52. Robinson TM, Kruse-Elliot KT, Markel MD, et al: A comparison of transdermal fentanyl versus epidural morphine for analgesia in dogs undergoing major orthopedic surgery. J Am Anim Hosp Assoc 35:95-100, 1999.
53. Benson GJ, Grubb TL, Neff-Davis C, et al: Effect of medetomidine on surgically-induced endocrine responses. Proceedings of the 5th International Congress of Veterinary Anesthesia, August 1994; 165.
54. Tendillo FJ, Mascias A, Segura IAG, et al: Cardiopulmonary and analgesic effects of alpha-2 adrenergic receptor agonists, xylazine, detomidine and medetomidine and their antagonist atipamezole in the pig. ACVA85-82, 1992.
55. Savola JM: Cardiovascular actions of medetomidine and their reversal by atipamezole. Acta Vet Scand 85:39-47, 1989.
56. Serteyn D, Coppens P, Jones R, et al: Circulatory and respiratory effects of the combination medetomidine-ketamine in beagles. J Vet Pharmacol Therap 16:199-206, 1993.
57. Joubert K: Ketamine hydrochloride--an adjunct for analgesia in dogs with burn wounds. J South Afr Vet Assoc 69:95-97, 1998.
58. Felsby S, Nielsen J, Arendt-Nielsen L, et al: NMDA receptor blockade in chronic neuropathic pain: a comparison of ketamine and magnesium chloride. Pain 64:283-291, 1996.
59. Wagner AE, Walton JA, Hellyer PW, et al: Use of low doses of ketamine administrared by constant rate infusion as an adjunct for postoperative analgesia in dogs. JAVMA 221:72-74, 2002.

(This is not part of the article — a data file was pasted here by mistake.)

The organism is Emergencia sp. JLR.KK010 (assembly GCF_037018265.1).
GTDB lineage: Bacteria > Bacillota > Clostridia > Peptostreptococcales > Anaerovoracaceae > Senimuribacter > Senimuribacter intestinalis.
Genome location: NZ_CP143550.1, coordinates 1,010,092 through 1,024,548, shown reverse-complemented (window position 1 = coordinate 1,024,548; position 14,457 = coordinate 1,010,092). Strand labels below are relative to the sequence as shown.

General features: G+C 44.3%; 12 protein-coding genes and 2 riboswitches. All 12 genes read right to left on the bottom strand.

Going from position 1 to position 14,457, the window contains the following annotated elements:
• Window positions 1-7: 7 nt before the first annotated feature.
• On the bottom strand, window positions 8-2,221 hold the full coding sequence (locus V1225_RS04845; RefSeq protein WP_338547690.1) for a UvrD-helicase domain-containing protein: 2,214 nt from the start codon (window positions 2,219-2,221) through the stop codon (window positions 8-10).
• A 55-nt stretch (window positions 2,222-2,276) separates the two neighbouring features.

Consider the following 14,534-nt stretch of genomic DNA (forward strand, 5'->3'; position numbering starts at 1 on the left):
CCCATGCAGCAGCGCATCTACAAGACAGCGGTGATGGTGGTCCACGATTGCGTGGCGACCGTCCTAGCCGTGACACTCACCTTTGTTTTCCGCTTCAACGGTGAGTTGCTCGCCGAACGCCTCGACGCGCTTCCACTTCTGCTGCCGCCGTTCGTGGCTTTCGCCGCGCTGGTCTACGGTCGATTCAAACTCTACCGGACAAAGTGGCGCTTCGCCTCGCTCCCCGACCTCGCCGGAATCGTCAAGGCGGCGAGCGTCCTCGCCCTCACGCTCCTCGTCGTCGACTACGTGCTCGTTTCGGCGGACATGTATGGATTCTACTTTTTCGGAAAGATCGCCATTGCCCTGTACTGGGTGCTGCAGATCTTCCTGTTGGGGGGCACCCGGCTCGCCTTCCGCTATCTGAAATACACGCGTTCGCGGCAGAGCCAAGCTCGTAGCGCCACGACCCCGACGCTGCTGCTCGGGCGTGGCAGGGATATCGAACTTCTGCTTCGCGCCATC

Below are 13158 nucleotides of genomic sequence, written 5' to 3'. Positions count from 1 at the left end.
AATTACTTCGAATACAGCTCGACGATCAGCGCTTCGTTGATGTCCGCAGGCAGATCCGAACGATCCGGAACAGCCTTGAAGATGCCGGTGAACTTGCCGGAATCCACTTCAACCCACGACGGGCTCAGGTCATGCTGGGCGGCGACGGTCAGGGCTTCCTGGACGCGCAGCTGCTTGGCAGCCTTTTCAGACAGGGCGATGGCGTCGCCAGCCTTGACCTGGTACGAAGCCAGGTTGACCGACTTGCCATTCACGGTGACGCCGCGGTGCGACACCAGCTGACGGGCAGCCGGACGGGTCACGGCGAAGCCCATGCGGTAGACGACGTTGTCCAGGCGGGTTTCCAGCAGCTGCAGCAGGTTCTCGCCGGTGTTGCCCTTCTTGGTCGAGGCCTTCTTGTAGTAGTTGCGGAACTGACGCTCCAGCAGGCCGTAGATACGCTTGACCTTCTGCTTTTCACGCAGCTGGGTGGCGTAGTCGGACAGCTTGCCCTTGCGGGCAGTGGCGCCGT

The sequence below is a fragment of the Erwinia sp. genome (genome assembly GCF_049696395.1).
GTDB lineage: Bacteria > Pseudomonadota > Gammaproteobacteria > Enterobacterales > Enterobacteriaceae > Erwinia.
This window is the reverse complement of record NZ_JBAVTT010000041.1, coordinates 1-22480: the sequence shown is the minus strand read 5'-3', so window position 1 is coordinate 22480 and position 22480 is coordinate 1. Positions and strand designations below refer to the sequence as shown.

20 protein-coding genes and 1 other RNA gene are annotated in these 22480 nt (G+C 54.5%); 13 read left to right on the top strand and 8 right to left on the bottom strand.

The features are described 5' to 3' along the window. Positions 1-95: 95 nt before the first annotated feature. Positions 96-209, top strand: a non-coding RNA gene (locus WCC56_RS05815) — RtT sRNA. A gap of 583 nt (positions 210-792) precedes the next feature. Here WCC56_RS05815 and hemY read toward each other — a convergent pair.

60. Merskey H: Pharmacologic approaches other than opioids in chronic non-cancer pain management. Acta Anaesthesiol Scand 41:187-190, 1997.
61. Lacombe P, Blaise G, Loulmet D, et al: Electrophysiologic effects of bupivacaine in the isolated rabbit heart. Anesth Analg 72:62-69, 1991.
62. Badgwell JM, Heavner JE, Kytta J: Bupivacaine toxicity in young pigs is age-dependent and is affected by volatile anesthetics. Anesth 73:297-303, 1990.
63. Moller R, Covino BG: Cardiac electrophysiologic properties of bupivacaine and lidocaine compared with those of ropivacaine. A new amide local anesthetic. Anesth 72:322-329, 1990.
64. Bader AM, Datta S, Flanagan H, et al: Comparison of bupivacaine- and ropivacaine-induced conduction blockade in the isolated rabbit vagus nerve. Anesth Analg 68:724-727, 1989.
65. Gaynor JSM, K.R. Local and regional anesthetic techniques for the alleviation of perioperative pain. In Gaynor JS, Muir WW (eds). Handbook of Veterinary Pain Management. St. Louis: Mosby, 2002.
66. Muir WW, Hubbell JAE, Skarda RT, et al: Handbook of Veterinary Anesthesia, 2 ed. St. Louis: Mosby, 1995.
67. Ravat F, Dorne R, Baichle JP, et al: Epidural ketamine or morphine for postoperative analgesia. Anesth 66:819-822, 1987.